Germany’s Social Democratic Party (SPD) opened exploratory talks on Thursday for a new coalition government with the Green Party and the liberal Free Democratic Party (FDP).
Since the SPD secured a narrow victory to win Germany’s federal election on September 26th, it has been courting both smaller parties to oust the centre-right Christian Democratic Union (CDU) from power after 16 years.
“The citizens have tasked us with creating a government and now it’s up to us to implement this successfully,” said Olaf Scholz, SPD chancellor hopeful.
Following a historic election disaster, CDU leader Armin Laschet indicated he was ready to stand aside, 10 months after he was elected, if it helped his party secure a fifth term in office.
Hopes of that began to evaporate on Wednesday when the FDP, a traditional CDU coalition partner, agreed to open exploratory talks with the centre-left SPD and Greens.
Explaining his decision, FDP leader Christian Lindner said his party would ensure “Germany doesn’t shift left but moves forward” – in particular blocking SPD and Green tax increase proposals.
Green leader Annalena Baerbock urged swift talks and warned that Germany’s political standstill and reform backlog was having a knock-on effect in the EU.
“That’s why it is so important to make swift, constructive progress,” she said, insisting her party would not compromise on environmental issues. “The next government has to be a climate government... with climate protection at its heart.”
Tax and climate issues are the greatest gulfs between the negotiating parties. The FDP – with a traditional voter base of doctors, lawyers and managers – opposes much of what SPD and Greens promised voters: a €12 minimum wage, a wealth tax and tax increases for top earners.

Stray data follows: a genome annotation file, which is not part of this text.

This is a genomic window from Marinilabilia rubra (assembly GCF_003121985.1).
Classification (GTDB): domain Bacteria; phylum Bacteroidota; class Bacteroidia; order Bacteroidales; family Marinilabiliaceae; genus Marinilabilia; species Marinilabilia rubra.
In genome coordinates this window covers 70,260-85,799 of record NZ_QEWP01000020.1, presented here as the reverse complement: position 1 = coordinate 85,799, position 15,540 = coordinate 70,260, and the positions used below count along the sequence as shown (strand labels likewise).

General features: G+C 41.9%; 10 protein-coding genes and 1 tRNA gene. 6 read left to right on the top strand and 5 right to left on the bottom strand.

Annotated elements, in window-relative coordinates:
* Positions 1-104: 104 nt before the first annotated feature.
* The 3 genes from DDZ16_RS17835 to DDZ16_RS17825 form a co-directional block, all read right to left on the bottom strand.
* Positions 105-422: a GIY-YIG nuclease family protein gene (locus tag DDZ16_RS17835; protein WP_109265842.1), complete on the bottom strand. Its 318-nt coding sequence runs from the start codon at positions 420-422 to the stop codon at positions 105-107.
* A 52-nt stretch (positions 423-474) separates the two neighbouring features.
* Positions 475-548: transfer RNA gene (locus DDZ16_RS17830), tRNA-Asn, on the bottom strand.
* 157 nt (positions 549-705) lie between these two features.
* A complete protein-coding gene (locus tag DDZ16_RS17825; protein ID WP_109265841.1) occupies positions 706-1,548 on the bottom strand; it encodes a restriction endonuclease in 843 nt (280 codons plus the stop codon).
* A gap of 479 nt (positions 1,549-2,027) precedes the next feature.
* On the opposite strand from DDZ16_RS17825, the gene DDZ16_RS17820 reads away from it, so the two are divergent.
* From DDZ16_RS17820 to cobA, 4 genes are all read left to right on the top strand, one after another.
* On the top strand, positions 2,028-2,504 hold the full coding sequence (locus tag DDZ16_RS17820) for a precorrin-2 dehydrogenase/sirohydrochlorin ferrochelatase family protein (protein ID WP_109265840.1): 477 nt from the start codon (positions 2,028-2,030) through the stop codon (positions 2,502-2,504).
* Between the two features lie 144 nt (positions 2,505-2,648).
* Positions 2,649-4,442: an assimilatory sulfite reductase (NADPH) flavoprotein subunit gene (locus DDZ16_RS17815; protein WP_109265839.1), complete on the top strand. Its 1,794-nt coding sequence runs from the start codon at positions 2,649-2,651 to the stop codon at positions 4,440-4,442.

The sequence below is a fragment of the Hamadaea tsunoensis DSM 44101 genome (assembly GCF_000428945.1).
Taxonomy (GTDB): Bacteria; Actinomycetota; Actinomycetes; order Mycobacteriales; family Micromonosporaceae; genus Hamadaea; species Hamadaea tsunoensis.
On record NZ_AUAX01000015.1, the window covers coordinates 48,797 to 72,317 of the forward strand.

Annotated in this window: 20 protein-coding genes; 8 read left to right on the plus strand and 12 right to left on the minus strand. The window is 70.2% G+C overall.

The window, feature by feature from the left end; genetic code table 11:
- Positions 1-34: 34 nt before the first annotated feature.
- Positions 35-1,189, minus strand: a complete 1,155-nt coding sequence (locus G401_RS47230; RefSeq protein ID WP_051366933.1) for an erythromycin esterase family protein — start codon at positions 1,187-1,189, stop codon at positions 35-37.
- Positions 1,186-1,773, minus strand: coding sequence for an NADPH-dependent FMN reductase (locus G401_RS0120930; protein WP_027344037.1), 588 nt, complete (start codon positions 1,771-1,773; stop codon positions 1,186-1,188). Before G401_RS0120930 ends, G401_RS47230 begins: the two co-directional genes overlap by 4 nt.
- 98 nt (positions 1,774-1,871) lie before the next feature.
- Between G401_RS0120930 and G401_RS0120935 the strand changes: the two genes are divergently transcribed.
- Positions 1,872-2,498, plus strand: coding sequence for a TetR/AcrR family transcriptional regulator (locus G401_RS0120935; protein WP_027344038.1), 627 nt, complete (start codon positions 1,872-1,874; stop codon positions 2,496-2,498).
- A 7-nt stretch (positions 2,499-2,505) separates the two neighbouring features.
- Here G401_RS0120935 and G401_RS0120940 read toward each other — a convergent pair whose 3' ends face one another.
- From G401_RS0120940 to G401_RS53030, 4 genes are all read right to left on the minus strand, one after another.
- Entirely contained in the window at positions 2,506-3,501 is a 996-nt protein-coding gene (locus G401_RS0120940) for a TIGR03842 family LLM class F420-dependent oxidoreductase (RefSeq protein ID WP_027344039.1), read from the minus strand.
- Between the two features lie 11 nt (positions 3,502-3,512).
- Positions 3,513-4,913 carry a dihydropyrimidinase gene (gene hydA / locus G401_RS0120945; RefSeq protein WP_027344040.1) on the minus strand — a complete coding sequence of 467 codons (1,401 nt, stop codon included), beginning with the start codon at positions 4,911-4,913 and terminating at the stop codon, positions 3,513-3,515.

The FDP also promises to act as a corrective to SPD-Green election promises to find a legal cap for rents, in light of a growing housing crisis.
To throttle what it sees as outlandish SPD-Green spending plans, FDP negotiators want a swift return to budget rules set aside in the pandemic, obliging parliament to approve balanced budgets.
Other climate policies to be discussed include a Green demand to hike the price of CO2 emissions to €60 by 2023 and a faster rollout of wind energy turbines.
The SPD and Greens shared power for seven years until 2005. But if the three-way so-called “traffic light” coalition is sworn in, it will be the first time the SPD and FDP have ruled together since the smaller party jumped ship to make CDU leader Helmut Kohl chancellor in 1982.
Looking on from the wings, CDU leader Armin Laschet insisted he was keeping the door open to a coalition with FDP and Greens.
“We will watch how the deeper talks develop,” he said. “The renewal of the CDU leadership, including the chairman, will be tackled quickly.”
With weeks of political headaches looming in Berlin, eagle-eyed observers in Berlin noticed one political point on which all three coalition hopefuls are already in agreement: legalising the controlled sale of cannabis.